LIFESTYLE

Big Apple meets farm through Fresh Air Fund in Greencastle

PAT FRIDGEN, Echo Pilot
Steve and Karen Long and their daughters welcomed Lia Chen into their home as a respite from New York City life for a few weeks. Pictured, from left, Heidi, Lia, Karen, Oivia (in front), Gwen and Charlotte.

Last year Lia Chen was on a farm for the first time. She had so much fun she wanted to do it again. The seven-year-old returned to spend two weeks with Steve and Karen Long, and their daughters Olivia, 10, Heidi, 9, Charlotte, 7, and Gwendolyn, 5.

Lia took advantage of The Fresh Air Fund, which provides free summer experiences to 4,000 New York City children from low income communities. They live with host families in 13 states and Canada. Lia, her sister, 9, and brother, 6, split up to go different ways during their summer vacation. She arrived at a drop-off point in Chambersburg on June 30, and got on a bus in Winchester, Va. on July 13 to head back home.

The dairy farm southwest of Greencastle was a fun place to visit. Lia especially liked feeding the calves.

“She really enjoyed that and stirring up milk for them,” said Karen.

The girls woke up early to help out in the barn, sometimes by 5:30 or 6 a.m.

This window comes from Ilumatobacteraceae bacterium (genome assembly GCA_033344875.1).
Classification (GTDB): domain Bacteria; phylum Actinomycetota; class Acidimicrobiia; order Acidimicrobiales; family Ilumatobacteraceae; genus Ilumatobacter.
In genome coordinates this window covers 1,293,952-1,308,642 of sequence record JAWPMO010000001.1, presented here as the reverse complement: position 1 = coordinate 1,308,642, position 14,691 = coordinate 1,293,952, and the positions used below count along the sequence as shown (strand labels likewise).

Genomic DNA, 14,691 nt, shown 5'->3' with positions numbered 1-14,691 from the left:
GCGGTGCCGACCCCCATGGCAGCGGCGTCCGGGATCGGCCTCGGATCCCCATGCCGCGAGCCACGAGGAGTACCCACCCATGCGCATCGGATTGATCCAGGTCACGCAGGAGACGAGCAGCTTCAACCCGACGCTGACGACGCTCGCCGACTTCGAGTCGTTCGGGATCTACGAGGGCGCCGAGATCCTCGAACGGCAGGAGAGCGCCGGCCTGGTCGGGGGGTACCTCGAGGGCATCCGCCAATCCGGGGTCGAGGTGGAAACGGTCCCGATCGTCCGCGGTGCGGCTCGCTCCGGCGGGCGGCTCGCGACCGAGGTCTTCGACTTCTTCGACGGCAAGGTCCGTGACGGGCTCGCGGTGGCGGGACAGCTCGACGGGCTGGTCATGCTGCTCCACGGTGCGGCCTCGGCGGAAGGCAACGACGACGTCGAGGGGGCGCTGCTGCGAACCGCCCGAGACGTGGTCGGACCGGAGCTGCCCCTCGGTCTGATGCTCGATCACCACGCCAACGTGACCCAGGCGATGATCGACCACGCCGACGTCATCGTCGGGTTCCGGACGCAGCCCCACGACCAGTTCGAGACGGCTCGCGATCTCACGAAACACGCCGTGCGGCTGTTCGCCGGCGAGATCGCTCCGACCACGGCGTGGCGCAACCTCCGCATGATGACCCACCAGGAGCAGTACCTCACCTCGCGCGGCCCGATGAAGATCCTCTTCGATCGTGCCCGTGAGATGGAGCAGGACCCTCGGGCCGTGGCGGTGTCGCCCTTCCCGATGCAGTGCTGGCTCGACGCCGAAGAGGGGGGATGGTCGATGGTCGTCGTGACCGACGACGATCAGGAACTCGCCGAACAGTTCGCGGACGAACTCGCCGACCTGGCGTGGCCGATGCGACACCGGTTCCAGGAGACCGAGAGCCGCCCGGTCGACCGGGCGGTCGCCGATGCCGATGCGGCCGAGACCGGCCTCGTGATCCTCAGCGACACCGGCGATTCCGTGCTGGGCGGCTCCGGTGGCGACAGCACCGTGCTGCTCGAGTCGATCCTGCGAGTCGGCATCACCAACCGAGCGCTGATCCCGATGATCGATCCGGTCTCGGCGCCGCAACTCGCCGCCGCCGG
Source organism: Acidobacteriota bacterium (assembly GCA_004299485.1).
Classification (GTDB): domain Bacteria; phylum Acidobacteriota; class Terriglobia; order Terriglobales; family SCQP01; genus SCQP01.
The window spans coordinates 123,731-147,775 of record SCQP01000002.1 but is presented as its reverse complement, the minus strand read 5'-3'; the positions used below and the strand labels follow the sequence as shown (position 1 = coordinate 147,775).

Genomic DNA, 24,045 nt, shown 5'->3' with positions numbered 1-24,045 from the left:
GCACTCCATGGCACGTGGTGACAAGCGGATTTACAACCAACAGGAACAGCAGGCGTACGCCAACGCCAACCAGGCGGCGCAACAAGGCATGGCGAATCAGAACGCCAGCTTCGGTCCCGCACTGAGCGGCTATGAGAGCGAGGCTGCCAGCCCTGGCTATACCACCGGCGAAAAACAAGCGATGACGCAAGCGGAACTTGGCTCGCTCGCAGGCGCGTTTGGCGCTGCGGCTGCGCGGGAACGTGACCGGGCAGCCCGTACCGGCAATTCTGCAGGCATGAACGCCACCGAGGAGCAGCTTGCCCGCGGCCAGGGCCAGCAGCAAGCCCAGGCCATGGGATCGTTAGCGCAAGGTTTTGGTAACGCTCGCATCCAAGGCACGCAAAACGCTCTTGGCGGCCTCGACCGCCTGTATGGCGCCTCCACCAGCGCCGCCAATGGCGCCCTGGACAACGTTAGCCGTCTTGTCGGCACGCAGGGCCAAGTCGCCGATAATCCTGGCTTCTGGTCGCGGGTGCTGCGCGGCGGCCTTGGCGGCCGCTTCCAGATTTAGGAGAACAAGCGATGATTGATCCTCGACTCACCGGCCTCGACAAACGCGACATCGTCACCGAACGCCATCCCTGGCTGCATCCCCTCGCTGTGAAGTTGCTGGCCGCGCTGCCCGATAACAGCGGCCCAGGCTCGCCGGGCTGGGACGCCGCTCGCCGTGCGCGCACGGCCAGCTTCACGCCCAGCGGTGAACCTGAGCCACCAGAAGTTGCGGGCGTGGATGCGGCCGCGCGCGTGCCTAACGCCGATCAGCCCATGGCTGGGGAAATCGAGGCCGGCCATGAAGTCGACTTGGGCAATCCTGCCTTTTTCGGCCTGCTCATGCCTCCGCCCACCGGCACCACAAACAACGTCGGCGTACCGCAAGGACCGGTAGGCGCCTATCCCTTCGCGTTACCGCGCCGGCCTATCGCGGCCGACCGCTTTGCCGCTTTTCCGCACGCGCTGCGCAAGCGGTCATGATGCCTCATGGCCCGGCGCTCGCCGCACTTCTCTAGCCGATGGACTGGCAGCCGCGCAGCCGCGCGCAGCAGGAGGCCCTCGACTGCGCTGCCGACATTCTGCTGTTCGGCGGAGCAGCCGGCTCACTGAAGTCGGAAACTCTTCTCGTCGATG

“Once time it was 3:04,” piped Charlotte.

On her shorter visit in 2014, Lia remembered a trip to the zoo, and this year the highlight was swimming at James Buchanan High School during recreational hours. They also harvested fruits and vegetables from a relative’s garden.

“We went to pick blueberries and those yellow things,” said Lia, referring to onions.

She also peeled cucumbers, snapped beans and walked in the woods to find wine berries.

The children picked their chores every day. Lia folded laundry and washed dishes, but hadn’t chosen sweeping yet.

“She does a very neat job,” Karen remarked. “She jumps in and helps.”

A house full of girls meant talking and giggling and switching bedrooms regularly. Karen said every night was like a sleepover.

Charlotte again responded to the change of routine. “I had bad nights sleeping in the living room.”

Lia wouldn’t mind living on a farm, despite the flies and bugs that she didn’t appreciate. She said good-bye to rural Pennsylvania and went back to an apartment in New York. Her parents owned “a drink store”, she said. Her dad also worked at Pizza Hut and her mom in an office. Lia will be in third grade in the fall. She is hoping for a three-week stay with the Longs in 2016.